Aristotle

Aristotle's Life
Aristotle was born in 384 BC in Stagira, Greece. He lived and worked in Greece for almost all of his life. Aristotle's father, Nicomachus, was a physician, and taught Aristotle during his early childhood. He lived with his parents up until they died when he was about ten years old. After the tragic death of his parents, Aristotle lived with his guardian Proxenus. Starting at age aristotle_2.jpg17 he went to a school called the Academy, in Athens, were he studied under Plato, whom he greatly admired. Aristotle studied and later taught at the Academy for 20 years. He studied a very wide variety of sciences. These sciences include logic, philosophy, ethics, physics, biology, psychology, politics, and rhetoric.

Aristotle married his first wife, Pythias, in 345 BC. Pythias was the niece of King Hermias, a friend of Aristotle. After Pythias' death, Aristotle remarried to Herpyllis. Aristotle and Herpyllis had a son whom they named Nicomachus.

One of the students Aristotle taught was Alexander the Great. It has been said that Aristotle's great teachings lead to the success of Alexander the Great. In 3the_academy_of_athens.jpg35 BC, Aristotle opened his own school, Luceum, and ran it for 12 years. During this time he wrote many science books on philosophy and meterology.

Aristotle was a great philosopher and used both inductive and deductive reasoning. The four categories of Aristotle's philosophy are Logic, Theoretical Philosophy (Math and Physics), Practical Philosophy (Ethics and Politics), and Poetical Philosophy (Poetry and the Fine Arts). When the Atomic Theory was discovered, Aristotle did not believe in it. He believed that all substances were made of Fire, Water, Air, and Earth. He taught his beliefs, and he was so well known for his teachings, most believed him to be right. Shortly before Aristotle's death, Alexander the Great fell out of power in Athens and the new government associated Aristotle with Alexander the Great. This caused Aristotle to be forced to flee Athens. Soon after he died, complaining of stomache pains, in 322 BC.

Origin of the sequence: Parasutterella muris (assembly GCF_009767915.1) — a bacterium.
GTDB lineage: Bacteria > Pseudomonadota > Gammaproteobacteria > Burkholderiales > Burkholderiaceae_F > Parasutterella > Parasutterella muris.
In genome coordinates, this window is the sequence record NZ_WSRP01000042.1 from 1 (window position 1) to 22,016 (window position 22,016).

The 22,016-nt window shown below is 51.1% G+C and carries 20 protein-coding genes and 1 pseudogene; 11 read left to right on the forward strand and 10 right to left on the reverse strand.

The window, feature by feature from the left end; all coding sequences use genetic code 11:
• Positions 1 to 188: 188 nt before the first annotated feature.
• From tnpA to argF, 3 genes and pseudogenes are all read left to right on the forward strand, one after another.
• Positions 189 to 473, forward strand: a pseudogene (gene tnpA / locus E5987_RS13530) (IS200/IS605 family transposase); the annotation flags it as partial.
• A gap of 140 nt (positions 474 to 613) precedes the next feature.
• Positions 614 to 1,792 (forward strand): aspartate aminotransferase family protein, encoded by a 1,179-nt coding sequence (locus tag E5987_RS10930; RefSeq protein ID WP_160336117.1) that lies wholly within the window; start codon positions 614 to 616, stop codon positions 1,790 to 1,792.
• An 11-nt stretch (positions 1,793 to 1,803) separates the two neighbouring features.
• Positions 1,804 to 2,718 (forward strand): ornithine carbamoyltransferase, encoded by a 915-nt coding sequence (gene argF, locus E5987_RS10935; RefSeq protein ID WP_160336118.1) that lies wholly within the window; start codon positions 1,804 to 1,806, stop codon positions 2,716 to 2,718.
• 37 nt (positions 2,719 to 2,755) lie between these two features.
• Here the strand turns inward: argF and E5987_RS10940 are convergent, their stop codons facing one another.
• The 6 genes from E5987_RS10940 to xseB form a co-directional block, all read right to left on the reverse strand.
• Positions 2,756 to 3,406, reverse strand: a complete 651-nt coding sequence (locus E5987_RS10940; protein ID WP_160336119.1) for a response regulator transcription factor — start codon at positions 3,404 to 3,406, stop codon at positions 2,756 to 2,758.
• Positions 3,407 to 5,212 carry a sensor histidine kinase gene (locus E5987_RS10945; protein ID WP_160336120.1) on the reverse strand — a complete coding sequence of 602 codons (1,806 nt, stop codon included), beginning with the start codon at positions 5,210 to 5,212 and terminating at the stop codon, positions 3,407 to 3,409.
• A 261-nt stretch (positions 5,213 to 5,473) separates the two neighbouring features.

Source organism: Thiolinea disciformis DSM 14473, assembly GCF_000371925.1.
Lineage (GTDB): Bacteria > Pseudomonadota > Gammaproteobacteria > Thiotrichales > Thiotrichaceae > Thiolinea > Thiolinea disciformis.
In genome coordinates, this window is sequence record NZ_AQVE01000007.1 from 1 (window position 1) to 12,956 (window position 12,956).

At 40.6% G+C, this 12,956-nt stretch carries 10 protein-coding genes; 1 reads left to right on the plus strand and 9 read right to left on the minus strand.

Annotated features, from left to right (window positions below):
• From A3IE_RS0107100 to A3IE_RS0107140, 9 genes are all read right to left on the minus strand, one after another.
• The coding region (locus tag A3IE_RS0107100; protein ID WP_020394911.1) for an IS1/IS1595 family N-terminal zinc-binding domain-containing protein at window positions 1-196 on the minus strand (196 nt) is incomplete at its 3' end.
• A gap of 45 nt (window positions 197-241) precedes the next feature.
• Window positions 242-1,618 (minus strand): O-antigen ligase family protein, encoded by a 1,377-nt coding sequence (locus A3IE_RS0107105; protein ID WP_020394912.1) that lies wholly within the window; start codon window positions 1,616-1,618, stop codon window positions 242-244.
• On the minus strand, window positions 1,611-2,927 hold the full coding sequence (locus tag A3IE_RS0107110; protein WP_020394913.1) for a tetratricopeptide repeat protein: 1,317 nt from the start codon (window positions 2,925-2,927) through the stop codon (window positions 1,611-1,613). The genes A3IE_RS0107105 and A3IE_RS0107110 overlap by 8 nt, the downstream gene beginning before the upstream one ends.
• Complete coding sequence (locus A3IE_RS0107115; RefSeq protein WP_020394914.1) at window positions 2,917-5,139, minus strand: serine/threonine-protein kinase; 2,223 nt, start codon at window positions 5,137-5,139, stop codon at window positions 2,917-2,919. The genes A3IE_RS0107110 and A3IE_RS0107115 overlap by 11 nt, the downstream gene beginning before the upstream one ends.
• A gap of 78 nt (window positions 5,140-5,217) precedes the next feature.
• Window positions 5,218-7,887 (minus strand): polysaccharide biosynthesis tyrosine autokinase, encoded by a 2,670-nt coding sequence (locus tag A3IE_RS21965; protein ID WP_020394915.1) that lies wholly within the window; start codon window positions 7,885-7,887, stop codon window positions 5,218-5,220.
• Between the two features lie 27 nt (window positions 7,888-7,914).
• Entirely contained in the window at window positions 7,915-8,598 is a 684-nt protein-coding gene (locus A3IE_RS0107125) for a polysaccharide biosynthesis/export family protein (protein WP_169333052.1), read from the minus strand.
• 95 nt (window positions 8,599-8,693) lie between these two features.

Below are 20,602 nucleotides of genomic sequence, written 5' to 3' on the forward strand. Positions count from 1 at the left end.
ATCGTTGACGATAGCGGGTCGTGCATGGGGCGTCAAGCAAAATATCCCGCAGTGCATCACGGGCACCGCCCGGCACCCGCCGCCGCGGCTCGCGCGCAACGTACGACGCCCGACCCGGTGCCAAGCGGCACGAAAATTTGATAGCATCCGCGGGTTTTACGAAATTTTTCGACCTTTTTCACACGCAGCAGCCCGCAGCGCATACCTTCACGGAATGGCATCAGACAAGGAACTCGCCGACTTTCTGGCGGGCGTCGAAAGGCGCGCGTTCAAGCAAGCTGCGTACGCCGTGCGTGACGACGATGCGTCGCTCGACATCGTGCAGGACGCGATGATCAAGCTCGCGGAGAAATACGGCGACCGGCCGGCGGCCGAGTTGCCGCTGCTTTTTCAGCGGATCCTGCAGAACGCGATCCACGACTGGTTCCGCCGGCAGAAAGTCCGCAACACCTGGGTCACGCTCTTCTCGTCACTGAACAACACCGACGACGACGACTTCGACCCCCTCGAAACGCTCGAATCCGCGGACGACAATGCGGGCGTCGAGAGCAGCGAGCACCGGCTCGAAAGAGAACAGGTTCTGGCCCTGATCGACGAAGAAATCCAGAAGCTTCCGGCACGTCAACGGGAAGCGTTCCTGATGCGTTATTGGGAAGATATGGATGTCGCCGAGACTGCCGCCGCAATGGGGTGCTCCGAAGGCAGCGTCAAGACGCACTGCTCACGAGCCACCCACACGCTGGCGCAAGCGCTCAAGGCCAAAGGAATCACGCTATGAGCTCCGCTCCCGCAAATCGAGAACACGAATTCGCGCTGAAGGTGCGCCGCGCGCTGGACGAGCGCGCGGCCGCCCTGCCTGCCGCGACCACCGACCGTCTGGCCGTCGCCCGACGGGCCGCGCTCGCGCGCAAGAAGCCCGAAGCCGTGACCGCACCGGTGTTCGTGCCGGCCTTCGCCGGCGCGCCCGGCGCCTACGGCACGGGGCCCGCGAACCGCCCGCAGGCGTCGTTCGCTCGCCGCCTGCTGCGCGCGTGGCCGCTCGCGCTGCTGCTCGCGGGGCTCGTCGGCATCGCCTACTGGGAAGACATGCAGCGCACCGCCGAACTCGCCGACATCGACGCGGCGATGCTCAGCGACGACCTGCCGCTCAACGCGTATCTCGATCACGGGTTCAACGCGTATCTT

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Beliefs on the atomic theory

Aristotle did not believe in the atomic theory and he taught so otherwise. He thought that all materials on Earth were not made of atoms, but of the four elements, Earth, Fire, Water, and Air. He believed all substances were made of small amounts of these four elements of matter. Most people followed Aristotle’s idea, causing Democritus’ idea- which was that all substances on Earth where made of small particles called atoms- to be over looked for about 2,000 years! Aristotle's view was finally proven incorrect and his teachings are not present in the modern view of the atom.
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Fun Facts:
  • Aristotle believed that the Earth was the center of the Universe
  • This, and his beliefs on the atomic theory, are both false!
  • Only approximately one-third of Aristotle's books and writings have been save. Others have been lost or destroyed.
  • Aristotle developed the Scientific Method

For more information, check out these links!

"Aristotle." Angelfire: Welcome to Angelfire. Web. 30 Nov. 2010. http://www.angelfire.com/sc2/atomtheory/aristotle.html
"Aristotle." Philosophy Pages. Web. 30 Nov. 2010. http://www.philosophypages.com/ph/aris.htm
http://science.jrank.org/pages/630/Atomic-Theory-History.html
"Visionlearning Library." Visionlearning. Web. 30 Nov. 2010. http://www.visionlearning.com/library/
"Aristotle's Life." LearningAlived Redirect Page. Web. 30 Nov. 2010. http://atschool.eduweb.co.uk/sirrobhitch.suffolk/portland%20state%20university%20greek%20civilization%20home%20page%20v2/docs/11/life.htm
"Aristotle Bio of Ancient Philosopher 384-322 B.C." Brian Taylor SEO Web Site Developer Search Engine Optimization. Web. 30 Nov. 2010. http://briantaylor.com/aristotle.htm#ideas
"Aristotle." Windows to the Universe. Web. 30 Nov. 2010. http://www.windows2universe.org/people/ancient_epoch/aristotle.html
"Biography of Aristotle | List of Works, Study Guides & Essays | GradeSaver." Study Guides & Essay Editing | GradeSaver. Web. 30 Nov. 2010.
http://www.gradesaver.com/author/aristotle/